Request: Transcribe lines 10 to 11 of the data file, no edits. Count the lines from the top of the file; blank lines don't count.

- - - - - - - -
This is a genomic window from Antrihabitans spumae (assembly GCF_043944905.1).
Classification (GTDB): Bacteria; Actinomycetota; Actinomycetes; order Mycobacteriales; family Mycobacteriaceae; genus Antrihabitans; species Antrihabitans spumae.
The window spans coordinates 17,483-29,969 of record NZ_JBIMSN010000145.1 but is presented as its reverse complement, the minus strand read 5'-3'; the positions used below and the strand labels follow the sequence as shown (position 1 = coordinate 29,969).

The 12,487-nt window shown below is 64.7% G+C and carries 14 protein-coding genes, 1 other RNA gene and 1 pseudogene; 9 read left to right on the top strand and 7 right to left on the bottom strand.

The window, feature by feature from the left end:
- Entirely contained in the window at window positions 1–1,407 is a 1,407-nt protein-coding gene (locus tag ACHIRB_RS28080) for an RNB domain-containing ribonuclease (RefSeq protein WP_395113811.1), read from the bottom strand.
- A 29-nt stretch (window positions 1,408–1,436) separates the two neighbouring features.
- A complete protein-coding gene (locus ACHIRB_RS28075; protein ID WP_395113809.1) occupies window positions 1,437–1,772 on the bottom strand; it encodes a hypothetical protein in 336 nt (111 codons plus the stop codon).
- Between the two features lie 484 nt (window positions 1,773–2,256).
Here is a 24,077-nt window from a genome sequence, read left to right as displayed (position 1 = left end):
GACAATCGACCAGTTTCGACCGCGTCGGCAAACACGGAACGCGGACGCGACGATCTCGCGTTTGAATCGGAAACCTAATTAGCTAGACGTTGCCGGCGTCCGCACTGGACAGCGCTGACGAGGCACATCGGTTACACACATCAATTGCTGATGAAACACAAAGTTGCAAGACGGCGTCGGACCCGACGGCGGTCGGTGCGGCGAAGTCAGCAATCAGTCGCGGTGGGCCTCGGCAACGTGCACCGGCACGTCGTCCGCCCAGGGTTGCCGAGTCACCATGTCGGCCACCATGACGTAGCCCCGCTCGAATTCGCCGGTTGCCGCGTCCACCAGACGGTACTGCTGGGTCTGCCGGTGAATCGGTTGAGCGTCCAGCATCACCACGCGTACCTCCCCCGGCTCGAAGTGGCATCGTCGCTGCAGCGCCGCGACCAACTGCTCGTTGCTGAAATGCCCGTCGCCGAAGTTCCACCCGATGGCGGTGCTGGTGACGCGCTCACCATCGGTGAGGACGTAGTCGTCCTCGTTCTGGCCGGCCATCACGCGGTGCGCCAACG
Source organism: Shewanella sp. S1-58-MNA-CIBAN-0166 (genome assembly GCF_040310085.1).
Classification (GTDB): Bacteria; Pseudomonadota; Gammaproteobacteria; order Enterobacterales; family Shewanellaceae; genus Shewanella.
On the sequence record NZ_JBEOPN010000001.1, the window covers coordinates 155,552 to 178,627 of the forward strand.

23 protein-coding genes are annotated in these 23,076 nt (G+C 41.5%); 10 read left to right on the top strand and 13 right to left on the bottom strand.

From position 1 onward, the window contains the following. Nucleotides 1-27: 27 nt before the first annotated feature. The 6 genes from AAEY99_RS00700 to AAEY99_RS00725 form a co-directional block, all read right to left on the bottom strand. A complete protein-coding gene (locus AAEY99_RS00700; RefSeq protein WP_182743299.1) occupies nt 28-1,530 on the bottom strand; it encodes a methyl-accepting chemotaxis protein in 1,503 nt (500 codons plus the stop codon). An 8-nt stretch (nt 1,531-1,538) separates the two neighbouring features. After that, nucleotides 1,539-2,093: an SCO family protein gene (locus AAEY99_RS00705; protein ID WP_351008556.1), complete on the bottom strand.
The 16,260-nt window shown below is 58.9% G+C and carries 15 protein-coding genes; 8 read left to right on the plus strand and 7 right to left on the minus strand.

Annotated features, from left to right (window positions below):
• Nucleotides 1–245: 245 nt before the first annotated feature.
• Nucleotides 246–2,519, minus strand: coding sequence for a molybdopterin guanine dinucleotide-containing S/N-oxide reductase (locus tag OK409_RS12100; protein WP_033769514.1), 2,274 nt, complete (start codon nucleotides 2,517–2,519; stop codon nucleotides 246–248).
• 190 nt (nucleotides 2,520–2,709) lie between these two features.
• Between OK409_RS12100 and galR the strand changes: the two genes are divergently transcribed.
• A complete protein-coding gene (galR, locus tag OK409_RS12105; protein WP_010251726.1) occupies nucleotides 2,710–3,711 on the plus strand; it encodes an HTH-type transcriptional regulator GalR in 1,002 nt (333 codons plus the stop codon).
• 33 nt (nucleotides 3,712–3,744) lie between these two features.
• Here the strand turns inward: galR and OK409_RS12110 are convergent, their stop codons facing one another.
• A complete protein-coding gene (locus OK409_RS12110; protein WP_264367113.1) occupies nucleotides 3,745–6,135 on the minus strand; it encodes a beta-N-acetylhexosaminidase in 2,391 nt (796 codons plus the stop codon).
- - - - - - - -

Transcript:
Here is a 24,077-nt window from a genome sequence, read left to right as displayed (position 1 = left end):
GACAATCGACCAGTTTCGACCGCGTCGGCAAACACGGAACGCGGACGCGACGATCTCGCGTTTGAATCGGAAACCTAATTAGCTAGACGTTGCCGGCGTCCGCACTGGACAGCGCTGACGAGGCACATCGGTTACACACATCAATTGCTGATGAAACACAAAGTTGCAAGACGGCGTCGGACCCGACGGCGGTCGGTGCGGCGAAGTCAGCAATCAGTCGCGGTGGGCCTCGGCAACGTGCACCGGCACGTCGTCCGCCCAGGGTTGCCGAGTCACCATGTCGGCCACCATGACGTAGCCCCGCTCGAATTCGCCGGTTGCCGCGTCCACCAGACGGTACTGCTGGGTCTGCCGGTGAATCGGTTGAGCGTCCAGCATCACCACGCGTACCTCCCCCGGCTCGAAGTGGCATCGTCGCTGCAGCGCCGCGACCAACTGCTCGTTGCTGAAATGCCCGTCGCCGAAGTTCCACCCGATGGCGGTGCTGGTGACGCGCTCACCATCGGTGAGGACGTAGTCGTCCTCGTTCTGGCCGGCCATCACGCGGTGCGCCAACG